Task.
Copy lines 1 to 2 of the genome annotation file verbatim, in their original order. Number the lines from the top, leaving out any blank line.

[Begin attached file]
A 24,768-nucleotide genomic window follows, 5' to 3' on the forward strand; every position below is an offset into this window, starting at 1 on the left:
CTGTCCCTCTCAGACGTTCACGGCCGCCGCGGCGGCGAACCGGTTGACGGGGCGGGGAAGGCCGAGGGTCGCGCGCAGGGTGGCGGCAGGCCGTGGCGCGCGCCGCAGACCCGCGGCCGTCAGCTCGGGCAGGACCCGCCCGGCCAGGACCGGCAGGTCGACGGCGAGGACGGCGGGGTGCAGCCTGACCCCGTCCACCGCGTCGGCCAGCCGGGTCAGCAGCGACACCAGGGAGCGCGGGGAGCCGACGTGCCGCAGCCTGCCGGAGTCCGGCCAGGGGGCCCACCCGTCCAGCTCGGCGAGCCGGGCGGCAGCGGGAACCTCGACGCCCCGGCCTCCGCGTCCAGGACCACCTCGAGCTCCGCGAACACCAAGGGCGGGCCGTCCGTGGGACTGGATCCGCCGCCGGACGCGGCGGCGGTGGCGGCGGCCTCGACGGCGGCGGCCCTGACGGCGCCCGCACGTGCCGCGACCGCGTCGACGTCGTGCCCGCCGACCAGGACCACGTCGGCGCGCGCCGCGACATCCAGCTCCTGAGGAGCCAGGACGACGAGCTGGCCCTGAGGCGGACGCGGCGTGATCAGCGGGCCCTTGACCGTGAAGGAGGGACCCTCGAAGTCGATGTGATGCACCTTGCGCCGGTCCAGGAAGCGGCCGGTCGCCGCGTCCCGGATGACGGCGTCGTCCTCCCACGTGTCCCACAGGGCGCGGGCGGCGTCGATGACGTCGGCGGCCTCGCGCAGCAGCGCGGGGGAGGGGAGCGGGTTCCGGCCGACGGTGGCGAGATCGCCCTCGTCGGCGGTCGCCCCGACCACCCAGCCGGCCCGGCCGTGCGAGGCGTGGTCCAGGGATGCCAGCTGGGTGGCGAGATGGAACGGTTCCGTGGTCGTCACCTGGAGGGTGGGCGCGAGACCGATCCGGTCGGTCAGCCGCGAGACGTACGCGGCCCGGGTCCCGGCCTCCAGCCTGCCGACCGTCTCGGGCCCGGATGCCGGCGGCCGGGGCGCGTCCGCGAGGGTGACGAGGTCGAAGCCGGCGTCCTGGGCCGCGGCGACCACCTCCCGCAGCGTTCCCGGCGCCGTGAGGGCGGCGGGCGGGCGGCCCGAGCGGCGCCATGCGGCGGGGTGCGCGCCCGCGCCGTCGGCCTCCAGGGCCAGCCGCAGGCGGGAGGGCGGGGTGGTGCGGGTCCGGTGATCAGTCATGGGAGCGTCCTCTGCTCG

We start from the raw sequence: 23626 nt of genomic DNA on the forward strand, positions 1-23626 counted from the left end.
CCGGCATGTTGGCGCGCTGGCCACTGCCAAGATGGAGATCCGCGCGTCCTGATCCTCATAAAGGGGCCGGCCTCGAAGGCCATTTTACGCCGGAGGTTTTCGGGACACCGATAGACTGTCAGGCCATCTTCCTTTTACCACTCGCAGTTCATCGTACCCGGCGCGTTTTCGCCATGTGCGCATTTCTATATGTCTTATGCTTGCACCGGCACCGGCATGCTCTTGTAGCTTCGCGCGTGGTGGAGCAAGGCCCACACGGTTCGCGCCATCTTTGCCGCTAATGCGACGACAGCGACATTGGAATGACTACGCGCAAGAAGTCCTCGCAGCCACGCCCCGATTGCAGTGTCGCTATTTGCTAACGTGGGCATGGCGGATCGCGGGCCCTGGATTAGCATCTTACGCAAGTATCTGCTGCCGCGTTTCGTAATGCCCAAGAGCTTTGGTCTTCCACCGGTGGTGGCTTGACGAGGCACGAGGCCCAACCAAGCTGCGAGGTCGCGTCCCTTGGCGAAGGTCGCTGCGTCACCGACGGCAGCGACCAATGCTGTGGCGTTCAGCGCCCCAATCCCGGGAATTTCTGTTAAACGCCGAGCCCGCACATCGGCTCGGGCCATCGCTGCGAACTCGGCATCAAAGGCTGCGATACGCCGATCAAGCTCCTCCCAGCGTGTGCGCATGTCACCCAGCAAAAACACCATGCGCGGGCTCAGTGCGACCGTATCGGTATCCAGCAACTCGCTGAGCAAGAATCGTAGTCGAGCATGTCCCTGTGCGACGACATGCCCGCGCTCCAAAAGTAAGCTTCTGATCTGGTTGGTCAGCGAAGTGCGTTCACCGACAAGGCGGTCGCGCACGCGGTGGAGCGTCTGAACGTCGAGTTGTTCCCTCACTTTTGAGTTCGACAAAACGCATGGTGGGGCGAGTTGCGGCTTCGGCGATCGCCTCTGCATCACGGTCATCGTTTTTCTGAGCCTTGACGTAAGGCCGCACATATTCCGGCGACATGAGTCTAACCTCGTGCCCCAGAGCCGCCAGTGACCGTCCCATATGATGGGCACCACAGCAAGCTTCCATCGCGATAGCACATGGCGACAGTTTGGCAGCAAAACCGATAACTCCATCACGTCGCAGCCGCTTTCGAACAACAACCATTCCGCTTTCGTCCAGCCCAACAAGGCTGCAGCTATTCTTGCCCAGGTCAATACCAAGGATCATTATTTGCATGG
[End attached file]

A 24,768-nucleotide genomic window follows, 5' to 3' on the forward strand; every position below is an offset into this window, starting at 1 on the left:
CTGTCCCTCTCAGACGTTCACGGCCGCCGCGGCGGCGAACCGGTTGACGGGGCGGGGAAGGCCGAGGGTCGCGCGCAGGGTGGCGGCAGGCCGTGGCGCGCGCCGCAGACCCGCGGCCGTCAGCTCGGGCAGGACCCGCCCGGCCAGGACCGGCAGGTCGACGGCGAGGACGGCGGGGTGCAGCCTGACCCCGTCCACCGCGTCGGCCAGCCGGGTCAGCAGCGACACCAGGGAGCGCGGGGAGCCGACGTGCCGCAGCCTGCCGGAGTCCGGCCAGGGGGCCCACCCGTCCAGCTCGGCGAGCCGGGCGGCAGCGGGAACCTCGACGCCCCGGCCTCCGCGTCCAGGACCACCTCGAGCTCCGCGAACACCAAGGGCGGGCCGTCCGTGGGACTGGATCCGCCGCCGGACGCGGCGGCGGTGGCGGCGGCCTCGACGGCGGCGGCCCTGACGGCGCCCGCACGTGCCGCGACCGCGTCGACGTCGTGCCCGCCGACCAGGACCACGTCGGCGCGCGCCGCGACATCCAGCTCCTGAGGAGCCAGGACGACGAGCTGGCCCTGAGGCGGACGCGGCGTGATCAGCGGGCCCTTGACCGTGAAGGAGGGACCCTCGAAGTCGATGTGATGCACCTTGCGCCGGTCCAGGAAGCGGCCGGTCGCCGCGTCCCGGATGACGGCGTCGTCCTCCCACGTGTCCCACAGGGCGCGGGCGGCGTCGATGACGTCGGCGGCCTCGCGCAGCAGCGCGGGGGAGGGGAGCGGGTTCCGGCCGACGGTGGCGAGATCGCCCTCGTCGGCGGTCGCCCCGACCACCCAGCCGGCCCGGCCGTGCGAGGCGTGGTCCAGGGATGCCAGCTGGGTGGCGAGATGGAACGGTTCCGTGGTCGTCACCTGGAGGGTGGGCGCGAGACCGATCCGGTCGGTCAGCCGCGAGACGTACGCGGCCCGGGTCCCGGCCTCCAGCCTGCCGACCGTCTCGGGCCCGGATGCCGGCGGCCGGGGCGCGTCCGCGAGGGTGACGAGGTCGAAGCCGGCGTCCTGGGCCGCGGCGACCACCTCCCGCAGCGTTCCCGGCGCCGTGAGGGCGGCGGGCGGGCGGCCCGAGCGGCGCCATGCGGCGGGGTGCGCGCCCGCGCCGTCGGCCTCCAGGGCCAGCCGCAGGCGGGAGGGCGGGGTGGTGCGGGTCCGGTGATCAGTCATGGGAGCGTCCTCTGCTCG